Kaizen is an experimental device that intentionally uses peer influence to improve productivity.
How do we achieve our goals? What motivates us? When are we intrinsically motivated? Why do we procrastinate? Can we be more productive?
We tried to find answers to these questions and built Kaizen. Kaizen is an experimental device that intentionally uses peer influence to improve productivity.
In our research we found that people find it hard to work on their big and seemingly far away goals, with Kaizen they can break these down and be productive on an everyday basis to continuously work towards the big goals.
In collaboration with: Arthur Carabott, Sreelakshmi V Menon, Israel Gbati
We based the idea, and eventually the visual communication, on a 2007 study on electrictiy consumption in California. In this study, Robert Cialdini and a team of researchers looked at the energy consumption of households and compared it with their neighbourhood's average. If a household was above average they put a door hanger with a sad smiley face on their door. If a household was below average the door hanger had a happy smiley face. They found, and that's the part that intrigued us, that social norm in combination with a smiley face was by far the most effective way to change people's behavior.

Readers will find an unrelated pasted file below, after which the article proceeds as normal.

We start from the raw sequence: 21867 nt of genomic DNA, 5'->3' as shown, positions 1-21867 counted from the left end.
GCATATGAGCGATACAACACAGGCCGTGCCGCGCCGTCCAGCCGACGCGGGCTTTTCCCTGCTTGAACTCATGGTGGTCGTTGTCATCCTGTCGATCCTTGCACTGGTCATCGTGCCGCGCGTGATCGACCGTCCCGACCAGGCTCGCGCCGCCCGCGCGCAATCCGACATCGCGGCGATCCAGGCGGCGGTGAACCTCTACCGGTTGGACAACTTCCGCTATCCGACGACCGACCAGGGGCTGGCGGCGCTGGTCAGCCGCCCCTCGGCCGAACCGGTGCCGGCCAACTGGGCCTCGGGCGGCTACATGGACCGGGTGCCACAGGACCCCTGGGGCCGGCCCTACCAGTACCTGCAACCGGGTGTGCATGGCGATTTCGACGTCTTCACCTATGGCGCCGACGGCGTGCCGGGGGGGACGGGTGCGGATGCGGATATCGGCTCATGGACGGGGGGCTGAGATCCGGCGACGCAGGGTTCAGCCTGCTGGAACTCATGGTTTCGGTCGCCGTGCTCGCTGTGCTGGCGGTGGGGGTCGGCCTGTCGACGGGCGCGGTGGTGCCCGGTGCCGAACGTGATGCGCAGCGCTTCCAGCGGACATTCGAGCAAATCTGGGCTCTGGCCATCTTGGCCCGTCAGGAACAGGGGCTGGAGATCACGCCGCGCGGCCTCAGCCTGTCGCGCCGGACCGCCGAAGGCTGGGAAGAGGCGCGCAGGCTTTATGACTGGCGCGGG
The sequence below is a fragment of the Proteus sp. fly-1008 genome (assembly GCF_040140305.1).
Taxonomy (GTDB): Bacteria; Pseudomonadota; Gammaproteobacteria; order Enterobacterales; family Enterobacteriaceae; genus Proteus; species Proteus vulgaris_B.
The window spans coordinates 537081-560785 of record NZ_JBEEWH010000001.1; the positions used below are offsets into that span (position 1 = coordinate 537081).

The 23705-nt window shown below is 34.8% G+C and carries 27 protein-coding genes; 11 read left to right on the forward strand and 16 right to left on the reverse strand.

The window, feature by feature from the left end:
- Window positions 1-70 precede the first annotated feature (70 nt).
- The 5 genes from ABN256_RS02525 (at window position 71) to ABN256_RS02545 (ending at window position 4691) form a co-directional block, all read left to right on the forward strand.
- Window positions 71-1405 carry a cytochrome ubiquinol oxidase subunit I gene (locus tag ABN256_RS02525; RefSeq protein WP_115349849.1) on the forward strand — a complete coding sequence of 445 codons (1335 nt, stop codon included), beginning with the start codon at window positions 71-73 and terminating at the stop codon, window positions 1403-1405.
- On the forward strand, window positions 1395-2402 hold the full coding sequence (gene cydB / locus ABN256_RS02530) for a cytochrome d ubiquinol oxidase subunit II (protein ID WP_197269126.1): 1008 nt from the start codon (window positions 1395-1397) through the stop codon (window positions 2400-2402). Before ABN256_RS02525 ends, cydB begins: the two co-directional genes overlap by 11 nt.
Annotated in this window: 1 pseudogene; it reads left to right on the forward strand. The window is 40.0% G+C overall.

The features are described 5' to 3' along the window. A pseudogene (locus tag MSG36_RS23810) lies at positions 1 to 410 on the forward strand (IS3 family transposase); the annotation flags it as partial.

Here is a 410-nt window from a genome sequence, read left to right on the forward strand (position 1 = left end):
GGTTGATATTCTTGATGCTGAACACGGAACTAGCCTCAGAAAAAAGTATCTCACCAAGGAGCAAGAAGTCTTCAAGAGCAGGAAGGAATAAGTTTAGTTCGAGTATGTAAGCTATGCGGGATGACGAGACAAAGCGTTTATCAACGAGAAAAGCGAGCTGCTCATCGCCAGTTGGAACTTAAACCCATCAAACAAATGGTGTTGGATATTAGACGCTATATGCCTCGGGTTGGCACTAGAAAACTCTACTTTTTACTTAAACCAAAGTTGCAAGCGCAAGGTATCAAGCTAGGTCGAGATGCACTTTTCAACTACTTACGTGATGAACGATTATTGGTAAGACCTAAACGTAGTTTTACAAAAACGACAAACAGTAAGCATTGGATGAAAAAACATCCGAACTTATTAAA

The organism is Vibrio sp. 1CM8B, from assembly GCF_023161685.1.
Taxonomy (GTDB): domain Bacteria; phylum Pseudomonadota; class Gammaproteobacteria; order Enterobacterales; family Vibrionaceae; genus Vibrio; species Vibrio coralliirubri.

Tech to improve productivity?
As technology is optimised for human influence (and manipulation), we wanted to explore how we would want technology to help us achieve our goals, and also how we would not want it to be (ab)used.
We prototyped and tested Kaizen every day for several weeks inputting our productivity and comparing it to our team members’. For our first prototype we used Whatsapp and Google calendar to manually input our productivity. The 2nd prototype draws the data from Whatsapp into the Kaizen app and for the 3rd and final prototype we were using the app only.
The Kaizen app needed to be simple. The interface focuses on the main interaction, which is the input of your own productivity. It then gives you an overview of your own data and your team's data. An additional benefit is that the app analyses this data for you. You don't only see how much you've been working, but also how productive you were, what times of the day were your most productive hours? Kaizen interprets that data for you. Who would be a good study partner based on similar working rhythms. Where are you at your best?
One major drawback of having Kaizen as an app, was that you needed to use your phone to input your productivity. That in itself was a contradiction as your phone was likely to distract you from your work. In order to not be tempted by your phone, we designed a physical on desk device that is small, easy to transport and playful. Sharing and comparing our productivity to our peers’ was unexpectedly effective. It was really making us more productive.